JPMorgan Chase (JPM) posted stronger-than-expected second-quarter profits Monday as the biggest U.S. bank recorded a big benefit from tax credits and gains in consumer banking, offset by weakness in the trading and investment-banking division.
Net income rose by 16% to $9.65 billion, New York-based JPMorgan said in a press release, pegging earnings per share at $2.82, or $2.59 excluding the tax benefit. On that basis, the results beat the $2.50 average estimate of Wall Street analysts in a survey by data provider FactSet.
"We had a strong second quarter and first half of 2019, benefiting from our diversified global business model," CEO Jamie Dimon said in a statement published alongside the earnings release. "We continue to see positive momentum with the U.S. consumer, healthy confidence levels, solid job creation and rising wages."
Fast credit-card sales "reflected healthy consumer spending," according to Dimon, while underwriting of mortgages and auto loans "showed solid improvement."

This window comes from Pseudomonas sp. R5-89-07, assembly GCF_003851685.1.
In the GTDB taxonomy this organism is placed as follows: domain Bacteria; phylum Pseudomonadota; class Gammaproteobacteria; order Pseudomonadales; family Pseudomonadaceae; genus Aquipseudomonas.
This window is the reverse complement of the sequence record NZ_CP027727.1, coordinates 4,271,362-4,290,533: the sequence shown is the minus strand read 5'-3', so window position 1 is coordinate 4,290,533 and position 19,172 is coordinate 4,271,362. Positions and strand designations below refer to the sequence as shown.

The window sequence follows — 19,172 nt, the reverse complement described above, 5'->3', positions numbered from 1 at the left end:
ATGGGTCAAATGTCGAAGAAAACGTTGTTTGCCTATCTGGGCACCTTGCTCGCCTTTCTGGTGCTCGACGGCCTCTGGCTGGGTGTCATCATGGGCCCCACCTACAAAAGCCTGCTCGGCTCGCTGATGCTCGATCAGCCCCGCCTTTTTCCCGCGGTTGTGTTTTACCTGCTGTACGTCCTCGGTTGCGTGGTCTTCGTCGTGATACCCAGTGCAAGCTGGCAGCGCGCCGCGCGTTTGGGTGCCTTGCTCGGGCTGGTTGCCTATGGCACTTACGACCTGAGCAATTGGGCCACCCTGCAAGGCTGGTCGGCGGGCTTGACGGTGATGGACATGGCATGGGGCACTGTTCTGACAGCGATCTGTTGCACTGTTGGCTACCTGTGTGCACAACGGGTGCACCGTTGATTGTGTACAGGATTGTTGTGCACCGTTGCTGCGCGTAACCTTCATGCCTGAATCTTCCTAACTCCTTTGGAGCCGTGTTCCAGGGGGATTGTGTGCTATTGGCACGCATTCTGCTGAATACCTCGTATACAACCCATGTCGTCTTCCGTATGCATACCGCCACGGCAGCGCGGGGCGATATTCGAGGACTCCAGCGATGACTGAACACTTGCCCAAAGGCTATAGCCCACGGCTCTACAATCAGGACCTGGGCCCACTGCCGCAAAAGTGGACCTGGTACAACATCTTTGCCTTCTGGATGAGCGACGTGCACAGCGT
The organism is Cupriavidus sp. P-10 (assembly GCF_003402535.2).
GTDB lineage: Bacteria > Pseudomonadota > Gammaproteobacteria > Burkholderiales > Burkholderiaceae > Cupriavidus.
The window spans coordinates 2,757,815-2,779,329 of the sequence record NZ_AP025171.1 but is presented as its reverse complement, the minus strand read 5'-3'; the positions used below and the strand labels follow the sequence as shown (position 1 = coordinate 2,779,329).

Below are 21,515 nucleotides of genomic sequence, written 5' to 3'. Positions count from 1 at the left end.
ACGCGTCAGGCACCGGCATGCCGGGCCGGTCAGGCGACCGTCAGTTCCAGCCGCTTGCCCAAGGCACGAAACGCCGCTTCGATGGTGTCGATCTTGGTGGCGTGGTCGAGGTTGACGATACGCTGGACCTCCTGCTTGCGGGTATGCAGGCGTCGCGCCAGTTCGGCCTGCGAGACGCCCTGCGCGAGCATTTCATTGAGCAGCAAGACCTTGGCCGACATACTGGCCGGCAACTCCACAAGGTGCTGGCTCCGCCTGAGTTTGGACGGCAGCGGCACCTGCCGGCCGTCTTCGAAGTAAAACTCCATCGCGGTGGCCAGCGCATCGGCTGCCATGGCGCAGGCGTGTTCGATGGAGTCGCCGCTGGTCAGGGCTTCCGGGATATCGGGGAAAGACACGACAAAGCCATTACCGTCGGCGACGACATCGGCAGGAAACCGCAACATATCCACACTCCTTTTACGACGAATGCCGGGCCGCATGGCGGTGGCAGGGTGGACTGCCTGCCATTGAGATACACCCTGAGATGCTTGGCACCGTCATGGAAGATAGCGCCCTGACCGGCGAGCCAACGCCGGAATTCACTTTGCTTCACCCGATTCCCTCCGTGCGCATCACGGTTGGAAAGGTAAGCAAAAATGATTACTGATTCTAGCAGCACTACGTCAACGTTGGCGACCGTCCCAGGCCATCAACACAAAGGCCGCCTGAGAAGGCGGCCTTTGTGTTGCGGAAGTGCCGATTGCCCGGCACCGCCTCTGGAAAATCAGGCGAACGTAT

JPMorgan shares, which has jumped higher following the headline figures, were indicated 1.23% lower in pre-market trading to suggest an opening bell price of $112.56 each. That would still leave the stock with a year-to-date gain of around 15.3%
JPMorgan's results come as U.S. banks face a tougher operating environment than last year, when markets were buoyant following President Donald Trump's $1.5 trillion of tax cuts.
Wall Street analysts have warned that banks could face a squeeze on their lending profits as the Federal Reserve moves toward a likely interest-rate cut later in July. All the while, competition is heating up for deposits, with more online lenders trying to lure savers away from traditional accounts at bricks-and-mortar branches.
And according to Wall Street analysts, the uncertainty spurred by Trump's trade war with China has led fewer clients to place big transactions with big U.S. banks in stock and bond markets.
"Markets performance was relatively steady on slightly lower client volume, probably due to slightly higher global macroeconomic and geopolitical uncertainties," Dimon said in the press release.
The rival U.S. bank Citigroup (C) said Monday that second-quarter profit rose 6.6% to $4.8 billion, but that figure was boosted by a one-time gain related to an investment in Tradeweb Markets (TW) , an electronic trading platform that went public though an initial stock offering in April.